In Hampton Roads, defense cuts might hit like a storm
And just like a hurricane, the news isn't particularly welcome.
At a panel discussion Tuesday in downtown Norfolk, military leaders and civilians gathered to discuss how Defense Department cuts under sequestration would hit the region's economy, which depends heavily on military spending. The event was sponsored by LEAD Hampton Roads.
Panelist Carol McCormack, president of United Way of South Hampton Roads, brought up the results of a survey from two scientists at the Virginia Modeling and Simulation Center in Suffolk. Researchers Josh Behr and Rafael Diaz are modeling the effect of a superstorm like Sandy on Virginia.
Part of their work is to determine the financial vulnerability of regions, localities and neighborhoods in the event of a massive storm.
What caught McCormack's attention was an extensive household survey of military and non-military families. Spanning about 7,000 households in southeastern Virginia and beyond, it asked families if they would have trouble meeting a mortgage or rent payment if they lost a week's worth of pay. The results were roughly the same between military and non-military: about 34 percent said it would be problem.
The difference is more striking if these same families lost a month of income: about 60 percent of military families would have trouble making that payment, compared to about 53 percent of non-military families.
The numbers are telling because some 40,000 people in Hampton Roads are facing the equivalent of a 20-percent pay cut this summer if the Pentagon follows through with furloughs. Recent reports indicate furloughs would be one day a week for 14 weeks. That's close to losing one week of pay every month for three months.
"The reality is," she said, "most people budget month to month."
And while military leaders worry about the threat to military hardware and base operations, the defense cuts hit human services like a two-fisted punch, McCormack said. First, fewer families will be able to donate to organizations like the United Way, and secondly, the region will need more human services because more families will be in distress.
Behr, the co-author of the storm study, said he was struck by the data and how it could be applied in different circumstances.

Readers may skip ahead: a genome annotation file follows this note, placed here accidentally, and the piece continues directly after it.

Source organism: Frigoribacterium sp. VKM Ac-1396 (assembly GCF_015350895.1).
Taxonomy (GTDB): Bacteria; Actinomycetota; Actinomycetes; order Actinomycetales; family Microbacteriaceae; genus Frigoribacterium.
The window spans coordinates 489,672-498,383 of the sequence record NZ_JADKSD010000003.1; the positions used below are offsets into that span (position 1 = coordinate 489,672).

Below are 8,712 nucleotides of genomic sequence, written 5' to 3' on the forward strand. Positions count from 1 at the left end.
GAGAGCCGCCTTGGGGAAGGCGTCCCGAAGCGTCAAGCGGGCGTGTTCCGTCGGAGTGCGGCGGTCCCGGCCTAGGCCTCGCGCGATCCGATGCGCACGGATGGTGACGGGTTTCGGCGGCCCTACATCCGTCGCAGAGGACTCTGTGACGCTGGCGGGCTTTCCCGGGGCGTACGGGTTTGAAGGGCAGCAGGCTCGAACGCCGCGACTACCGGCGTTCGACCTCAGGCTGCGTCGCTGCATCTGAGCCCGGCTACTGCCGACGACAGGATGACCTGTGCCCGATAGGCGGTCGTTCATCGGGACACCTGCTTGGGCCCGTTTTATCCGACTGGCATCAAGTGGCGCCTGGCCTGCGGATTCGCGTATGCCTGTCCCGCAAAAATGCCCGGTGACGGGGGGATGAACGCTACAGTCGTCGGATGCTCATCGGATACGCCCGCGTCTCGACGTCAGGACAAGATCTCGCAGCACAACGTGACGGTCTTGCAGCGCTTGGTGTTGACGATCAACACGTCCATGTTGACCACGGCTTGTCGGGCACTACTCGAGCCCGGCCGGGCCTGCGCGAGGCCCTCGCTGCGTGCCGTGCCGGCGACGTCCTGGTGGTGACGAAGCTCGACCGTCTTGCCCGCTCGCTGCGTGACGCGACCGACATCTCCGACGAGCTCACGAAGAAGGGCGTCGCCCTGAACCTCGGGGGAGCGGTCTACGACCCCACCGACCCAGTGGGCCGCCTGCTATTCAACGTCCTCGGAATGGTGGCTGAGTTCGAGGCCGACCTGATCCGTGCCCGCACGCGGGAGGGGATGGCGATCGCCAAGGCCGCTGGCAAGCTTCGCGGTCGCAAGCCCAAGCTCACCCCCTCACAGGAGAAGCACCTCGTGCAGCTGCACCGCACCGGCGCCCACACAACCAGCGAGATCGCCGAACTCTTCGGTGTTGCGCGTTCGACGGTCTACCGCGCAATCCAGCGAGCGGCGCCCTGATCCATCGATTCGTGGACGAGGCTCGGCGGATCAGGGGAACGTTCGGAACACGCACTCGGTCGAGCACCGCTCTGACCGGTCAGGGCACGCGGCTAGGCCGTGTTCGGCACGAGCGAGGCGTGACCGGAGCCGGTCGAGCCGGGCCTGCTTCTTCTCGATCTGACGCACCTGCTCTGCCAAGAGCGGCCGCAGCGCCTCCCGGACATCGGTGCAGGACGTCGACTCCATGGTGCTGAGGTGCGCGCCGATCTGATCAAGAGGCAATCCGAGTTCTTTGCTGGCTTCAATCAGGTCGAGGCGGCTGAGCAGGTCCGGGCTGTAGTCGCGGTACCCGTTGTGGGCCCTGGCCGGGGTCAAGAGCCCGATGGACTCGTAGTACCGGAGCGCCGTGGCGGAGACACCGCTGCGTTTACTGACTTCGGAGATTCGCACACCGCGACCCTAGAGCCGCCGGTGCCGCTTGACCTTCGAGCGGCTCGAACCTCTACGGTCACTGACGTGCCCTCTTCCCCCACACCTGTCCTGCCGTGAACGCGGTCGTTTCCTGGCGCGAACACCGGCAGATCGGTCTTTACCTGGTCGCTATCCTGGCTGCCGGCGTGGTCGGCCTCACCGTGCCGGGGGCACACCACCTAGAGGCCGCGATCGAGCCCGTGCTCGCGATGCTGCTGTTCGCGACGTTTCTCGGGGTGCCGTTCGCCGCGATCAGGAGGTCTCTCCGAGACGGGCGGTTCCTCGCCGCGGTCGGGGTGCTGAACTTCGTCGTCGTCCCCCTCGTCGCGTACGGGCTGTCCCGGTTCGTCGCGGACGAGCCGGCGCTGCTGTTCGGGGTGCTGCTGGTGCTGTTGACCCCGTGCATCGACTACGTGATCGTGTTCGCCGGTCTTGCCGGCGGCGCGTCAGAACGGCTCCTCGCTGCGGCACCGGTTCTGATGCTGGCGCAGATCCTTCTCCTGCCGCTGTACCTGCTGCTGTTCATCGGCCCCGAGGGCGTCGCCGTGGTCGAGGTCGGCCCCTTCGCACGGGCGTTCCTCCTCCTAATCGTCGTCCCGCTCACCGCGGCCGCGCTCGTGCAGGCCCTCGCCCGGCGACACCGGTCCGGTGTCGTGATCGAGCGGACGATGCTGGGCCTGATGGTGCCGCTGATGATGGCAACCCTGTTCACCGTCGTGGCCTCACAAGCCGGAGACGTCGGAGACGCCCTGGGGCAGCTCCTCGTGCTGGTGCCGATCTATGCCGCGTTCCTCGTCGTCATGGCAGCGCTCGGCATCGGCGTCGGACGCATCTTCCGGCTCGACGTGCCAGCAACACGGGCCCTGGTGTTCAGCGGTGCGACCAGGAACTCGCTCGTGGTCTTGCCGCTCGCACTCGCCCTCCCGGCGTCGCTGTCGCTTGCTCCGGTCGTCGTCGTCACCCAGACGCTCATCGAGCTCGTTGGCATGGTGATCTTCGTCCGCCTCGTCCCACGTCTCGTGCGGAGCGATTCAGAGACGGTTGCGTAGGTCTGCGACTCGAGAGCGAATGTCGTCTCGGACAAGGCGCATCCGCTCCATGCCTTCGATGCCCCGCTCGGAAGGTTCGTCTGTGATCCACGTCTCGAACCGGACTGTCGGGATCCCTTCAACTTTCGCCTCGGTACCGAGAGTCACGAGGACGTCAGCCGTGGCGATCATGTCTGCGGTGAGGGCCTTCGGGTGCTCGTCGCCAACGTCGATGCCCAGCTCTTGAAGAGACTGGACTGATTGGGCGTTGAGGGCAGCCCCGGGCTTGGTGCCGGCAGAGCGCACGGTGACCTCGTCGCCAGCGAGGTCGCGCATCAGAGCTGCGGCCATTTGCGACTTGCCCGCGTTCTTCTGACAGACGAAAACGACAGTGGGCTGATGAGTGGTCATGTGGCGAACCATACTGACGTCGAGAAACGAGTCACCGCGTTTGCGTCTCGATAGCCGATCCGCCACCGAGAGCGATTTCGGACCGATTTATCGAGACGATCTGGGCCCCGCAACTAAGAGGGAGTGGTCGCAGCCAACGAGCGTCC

"Catastrophic is a very relative term," he said. While a superstorm like Sandy would hit Virginia hard, the idea of one-third of the region's families not making rent or mortgage payments "puts some real stress on the family structure."
Demand still exists
Meanwhile, the military community continues to wrestle with the uncertainty posed by sequestration. The across-the-board budget cuts went into effect March 1, but many details remain unresolved.
For example, Navy leaders say they can avoid furloughs altogether, but the Army can't. It remains to be seen if the Pentagon insists on applying furloughs uniformly across the services, or if they will grant flexibility.
Mark Honecker, executive director of Fleet Forces Command, said demand for Navy assets has not decreased, and the world is certainly not a safer place. What makes the process so difficult is not knowing what Congress will do – or will not do.
"That's probably our biggest frustration," he said. "If we could project what that top line looks like in the future, we could plan differently."
But the ambiguity makes it difficult to predict even a few months in advance.
"I've got about an 11 billion dollar budget," he said. "I can't tell you within about 300 million dollars where we're going to end up at the end of the year."
Robert Matthias, the Virginia Beach assistant city manager, said the Virginia congressional delegation works well together on defense issues, and is showing solidarity in opposing another round of military base closings in 2015 as requested by the Obama administration.
One local success story has been the fight waged against canceling Navy ship maintenance work, which could have devastated shipyards in Hampton Roads. Earlier this year, the Navy said it might have to cancel maintenance work on 11 ships home-ported in Hampton Roads in order to save $287 million.
If that work is canceled, sailors aren't the only ones who suffer, said Bill Crow, president of the Virginia Ship Repair Association.
When ships go offline for maintenance, workers also install the most up-to-date equipment. It ensures that a Navy ship will be viable to the end of its life cycle.
"If we don't fix that ship and it doesn't get to the end of its life cycle, who's getting ripped off? You, the taxpayer," Crow said.
Non-defense hit, too
While much attention in Hampton Roads has focused on defense cuts, sequestration hits the non-defense side of the budget as well. That includes services for senior citizens.
John Skirven, CEO of Senior Services of Southeastern Virginia, said his agency took a $220,000 hit to senior services this year.
"We planned for it, so that we could minimize the impact in fiscal year 2013," he said.
But a $220,000 cut in 2014 could affect thousands of Meals on Wheels, rides to the doctor or in-home health care. The organization is holding two public hearings on May 13 to get comment on what services the public would like to see.
One will be at the Suffolk Department of Social Services, 135 Hall Ave., Suffolk, at 10 a.m.